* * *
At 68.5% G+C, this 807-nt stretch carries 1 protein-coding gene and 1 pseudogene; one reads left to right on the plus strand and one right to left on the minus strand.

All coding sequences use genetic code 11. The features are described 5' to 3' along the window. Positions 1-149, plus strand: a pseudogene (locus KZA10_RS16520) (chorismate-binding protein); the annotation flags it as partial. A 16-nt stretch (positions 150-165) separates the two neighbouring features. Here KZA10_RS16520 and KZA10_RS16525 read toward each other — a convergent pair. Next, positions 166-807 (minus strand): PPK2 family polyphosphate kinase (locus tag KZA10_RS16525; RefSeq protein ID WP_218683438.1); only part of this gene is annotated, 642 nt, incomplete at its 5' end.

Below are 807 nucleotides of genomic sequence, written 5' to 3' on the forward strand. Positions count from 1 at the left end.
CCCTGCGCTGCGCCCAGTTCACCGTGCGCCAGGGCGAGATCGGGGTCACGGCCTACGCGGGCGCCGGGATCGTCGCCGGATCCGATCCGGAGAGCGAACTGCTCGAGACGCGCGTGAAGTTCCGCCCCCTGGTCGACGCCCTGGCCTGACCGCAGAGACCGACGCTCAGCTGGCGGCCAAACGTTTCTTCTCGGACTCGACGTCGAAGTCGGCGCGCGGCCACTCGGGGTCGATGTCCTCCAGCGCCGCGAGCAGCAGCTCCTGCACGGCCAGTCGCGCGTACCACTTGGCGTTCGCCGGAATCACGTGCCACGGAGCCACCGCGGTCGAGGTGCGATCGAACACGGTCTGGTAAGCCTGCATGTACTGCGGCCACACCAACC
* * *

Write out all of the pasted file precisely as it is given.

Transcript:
At 68.5% G+C, this 807-nt stretch carries 1 protein-coding gene and 1 pseudogene; one reads left to right on the plus strand and one right to left on the minus strand.

All coding sequences use genetic code 11. The features are described 5' to 3' along the window. Positions 1-149, plus strand: a pseudogene (locus KZA10_RS16520) (chorismate-binding protein); the annotation flags it as partial. A 16-nt stretch (positions 150-165) separates the two neighbouring features. Here KZA10_RS16520 and KZA10_RS16525 read toward each other — a convergent pair. Next, positions 166-807 (minus strand): PPK2 family polyphosphate kinase (locus tag KZA10_RS16525; RefSeq protein ID WP_218683438.1); only part of this gene is annotated, 642 nt, incomplete at its 5' end.

Below are 807 nucleotides of genomic sequence, written 5' to 3' on the forward strand. Positions count from 1 at the left end.
CCCTGCGCTGCGCCCAGTTCACCGTGCGCCAGGGCGAGATCGGGGTCACGGCCTACGCGGGCGCCGGGATCGTCGCCGGATCCGATCCGGAGAGCGAACTGCTCGAGACGCGCGTGAAGTTCCGCCCCCTGGTCGACGCCCTGGCCTGACCGCAGAGACCGACGCTCAGCTGGCGGCCAAACGTTTCTTCTCGGACTCGACGTCGAAGTCGGCGCGCGGCCACTCGGGGTCGATGTCCTCCAGCGCCGCGAGCAGCAGCTCCTGCACGGCCAGTCGCGCGTACCACTTGGCGTTCGCCGGAATCACGTGCCACGGAGCCACCGCGGTCGAGGTGCGATCGAACACGGTCTGGTAAGCCTGCATGTACTGCGGCCACACCAACC